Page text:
Julius Cäsar will hoch hinaus. Cäsars Ziel jedoch ist ganz klar: Er möchte Konsul von Rom werden, um viel Macht im Staat zu besitzen - doch viele. Gaius Iulius Caesar (deutsch: Gaius Julius Cäsar; * Juli v. Chr. in Rom; † März 44 v. Chr. ebenda) war ein römischer Staatsmann, Feldherr und Autor. Finden Sie Caesars Palace Restaurants in der Gegend von The Strip und anderen. Reservieren Sie Tische in Restaurants und lesen Sie Bewertungen.
Caesars Palace RestaurantsVor über Jahren, am März des Jahres 44 vor Christus wurde Gaius Julius Cäsar ermordet. Der erfolgreiche Feldherr und geschickte Regent war zum. Gaius Iulius Caesar (deutsch: Gaius Julius Cäsar; * Juli v. Chr. in Rom; † März 44 v. Chr. ebenda) war ein römischer Staatsmann, Feldherr und Autor. Julius Cäsar will hoch hinaus. Cäsars Ziel jedoch ist ganz klar: Er möchte Konsul von Rom werden, um viel Macht im Staat zu besitzen - doch viele.
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Claudius in turn adopted his stepson and grand-nephew Lucius Domitius Ahenobarbus, giving him the name "Caesar" in the traditional way; his stepson would rule as the Emperor Nero.
The first emperor to assume the position and the name simultaneously without any real claim to either was the usurper Servius Sulpicius Galba , who took the imperial throne under the name "Servius Galba Imperator Caesar" following the death of the last of the Julio-Claudians, Nero, in 68 AD.
Galba helped solidify "Caesar" as the title of the designated heir by giving it to his own adopted heir, Lucius Calpurnius Piso Frugi Licinianus.
Galba's reign did not last long and he was soon deposed by Marcus Otho. Otho did not at first use the title "Caesar" and occasionally used the title "Nero" as emperor, but later adopted the title "Caesar" as well.
Vitellius did not adopt the cognomen "Caesar" as part of his name and may have intended to replace it with "Germanicus" he bestowed the name "Germanicus" upon his own son that year.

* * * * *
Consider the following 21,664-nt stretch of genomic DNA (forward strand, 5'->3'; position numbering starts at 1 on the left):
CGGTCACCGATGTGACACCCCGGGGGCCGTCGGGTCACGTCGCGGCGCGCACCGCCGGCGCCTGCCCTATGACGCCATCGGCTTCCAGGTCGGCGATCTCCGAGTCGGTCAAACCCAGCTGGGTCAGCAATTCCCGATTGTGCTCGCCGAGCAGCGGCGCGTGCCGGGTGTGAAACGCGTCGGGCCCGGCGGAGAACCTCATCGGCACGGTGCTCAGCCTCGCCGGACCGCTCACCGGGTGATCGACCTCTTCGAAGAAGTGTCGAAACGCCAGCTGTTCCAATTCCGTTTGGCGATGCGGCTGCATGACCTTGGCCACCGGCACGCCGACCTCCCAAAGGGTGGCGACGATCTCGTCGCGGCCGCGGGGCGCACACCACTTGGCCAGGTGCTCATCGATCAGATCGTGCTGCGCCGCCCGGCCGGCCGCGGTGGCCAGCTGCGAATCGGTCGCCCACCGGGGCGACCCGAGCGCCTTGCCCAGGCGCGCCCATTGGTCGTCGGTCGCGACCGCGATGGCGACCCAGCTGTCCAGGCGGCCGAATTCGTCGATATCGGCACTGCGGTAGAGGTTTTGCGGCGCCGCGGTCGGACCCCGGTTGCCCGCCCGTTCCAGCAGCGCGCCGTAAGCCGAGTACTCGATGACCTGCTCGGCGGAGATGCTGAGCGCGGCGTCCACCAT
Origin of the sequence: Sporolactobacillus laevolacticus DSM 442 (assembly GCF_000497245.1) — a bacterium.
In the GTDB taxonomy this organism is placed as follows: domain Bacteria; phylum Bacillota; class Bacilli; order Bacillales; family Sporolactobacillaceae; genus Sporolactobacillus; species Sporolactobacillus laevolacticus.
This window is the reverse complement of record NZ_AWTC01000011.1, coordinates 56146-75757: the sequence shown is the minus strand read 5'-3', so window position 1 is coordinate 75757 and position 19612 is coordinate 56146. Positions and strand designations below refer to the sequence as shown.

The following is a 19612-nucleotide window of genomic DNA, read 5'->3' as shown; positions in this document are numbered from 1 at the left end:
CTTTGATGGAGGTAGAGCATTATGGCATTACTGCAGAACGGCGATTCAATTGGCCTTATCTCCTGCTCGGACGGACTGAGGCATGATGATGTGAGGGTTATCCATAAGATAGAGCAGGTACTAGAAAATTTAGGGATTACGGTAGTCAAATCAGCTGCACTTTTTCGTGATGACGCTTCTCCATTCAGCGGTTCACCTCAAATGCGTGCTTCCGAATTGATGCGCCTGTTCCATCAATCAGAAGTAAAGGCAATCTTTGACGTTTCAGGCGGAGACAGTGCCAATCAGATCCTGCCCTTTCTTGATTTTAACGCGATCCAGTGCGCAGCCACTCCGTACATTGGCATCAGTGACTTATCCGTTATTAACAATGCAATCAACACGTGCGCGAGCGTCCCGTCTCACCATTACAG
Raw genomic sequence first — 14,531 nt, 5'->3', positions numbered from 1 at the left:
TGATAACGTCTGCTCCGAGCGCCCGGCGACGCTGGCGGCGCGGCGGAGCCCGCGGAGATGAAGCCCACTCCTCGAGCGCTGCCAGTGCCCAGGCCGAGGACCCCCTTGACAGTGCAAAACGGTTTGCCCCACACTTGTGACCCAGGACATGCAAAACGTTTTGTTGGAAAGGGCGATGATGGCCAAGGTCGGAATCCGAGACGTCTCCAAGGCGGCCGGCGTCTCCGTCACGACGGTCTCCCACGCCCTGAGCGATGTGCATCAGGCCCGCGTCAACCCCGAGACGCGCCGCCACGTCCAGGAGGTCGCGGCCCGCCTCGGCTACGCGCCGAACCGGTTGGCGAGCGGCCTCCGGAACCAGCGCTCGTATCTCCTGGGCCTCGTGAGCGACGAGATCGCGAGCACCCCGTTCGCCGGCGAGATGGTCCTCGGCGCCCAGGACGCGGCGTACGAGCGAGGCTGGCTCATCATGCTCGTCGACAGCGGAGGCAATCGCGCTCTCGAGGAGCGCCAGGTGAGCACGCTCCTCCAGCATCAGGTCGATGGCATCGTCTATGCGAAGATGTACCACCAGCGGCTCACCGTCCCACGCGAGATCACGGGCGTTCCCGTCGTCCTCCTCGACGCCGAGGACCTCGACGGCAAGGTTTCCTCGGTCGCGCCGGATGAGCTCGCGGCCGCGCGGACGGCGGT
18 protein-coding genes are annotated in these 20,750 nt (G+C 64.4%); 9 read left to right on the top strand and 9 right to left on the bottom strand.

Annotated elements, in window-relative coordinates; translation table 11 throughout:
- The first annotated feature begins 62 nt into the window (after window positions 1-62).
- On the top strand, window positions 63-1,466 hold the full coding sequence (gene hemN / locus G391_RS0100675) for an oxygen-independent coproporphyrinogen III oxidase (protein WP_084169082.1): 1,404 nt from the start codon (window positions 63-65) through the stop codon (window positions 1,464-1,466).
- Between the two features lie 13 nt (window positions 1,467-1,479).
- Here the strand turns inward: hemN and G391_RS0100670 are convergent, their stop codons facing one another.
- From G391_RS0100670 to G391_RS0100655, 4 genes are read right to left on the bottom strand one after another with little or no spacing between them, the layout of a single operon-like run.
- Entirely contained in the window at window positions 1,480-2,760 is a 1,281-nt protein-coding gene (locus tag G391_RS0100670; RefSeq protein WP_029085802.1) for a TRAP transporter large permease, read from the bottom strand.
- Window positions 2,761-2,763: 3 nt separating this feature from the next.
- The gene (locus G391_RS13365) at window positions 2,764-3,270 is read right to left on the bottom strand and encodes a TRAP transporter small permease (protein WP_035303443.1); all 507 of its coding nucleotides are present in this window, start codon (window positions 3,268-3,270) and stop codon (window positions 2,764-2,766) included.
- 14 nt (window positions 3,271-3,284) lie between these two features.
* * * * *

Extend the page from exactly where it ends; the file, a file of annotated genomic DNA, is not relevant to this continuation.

Nevertheless, Caesar had become such an integral part of the imperial dignity that its place was immediately restored by Titus Flavius Vespasianus "Vespasian" , whose defeat of Vitellius in 69 AD put an end to the period of instability and began the Flavian dynasty.
By this point the status of "Caesar" had been regularised into that of a title given to the Emperor-designate occasionally also with the honorific title Princeps Iuventutis , "Prince of Youth" and retained by him upon accession to the throne e.
The popularity of using the title Caesar to designate heirs-apparent increased throughout the third century. Many of the soldier emperors during the Crisis of the Third Century attempted to strengthen their legitimacy by naming heirs, including Maximinus Thrax , Philip the Arab , Decius , Trebonianus Gallus and Gallienus.
Some of these were promoted to the rank of Augustus within their father's lifetime, for example Philippus II. The same title would also be used in the Gallic Empire , which operated autonomously from the rest of the Roman Empire from to , with the final Gallic emperor Tetricus I appointing his heir Tetricus II Caesar and his consular colleague for Despite the best efforts of these emperors, however, the granting of this title does not seem to have made succession in this chaotic period any more stable.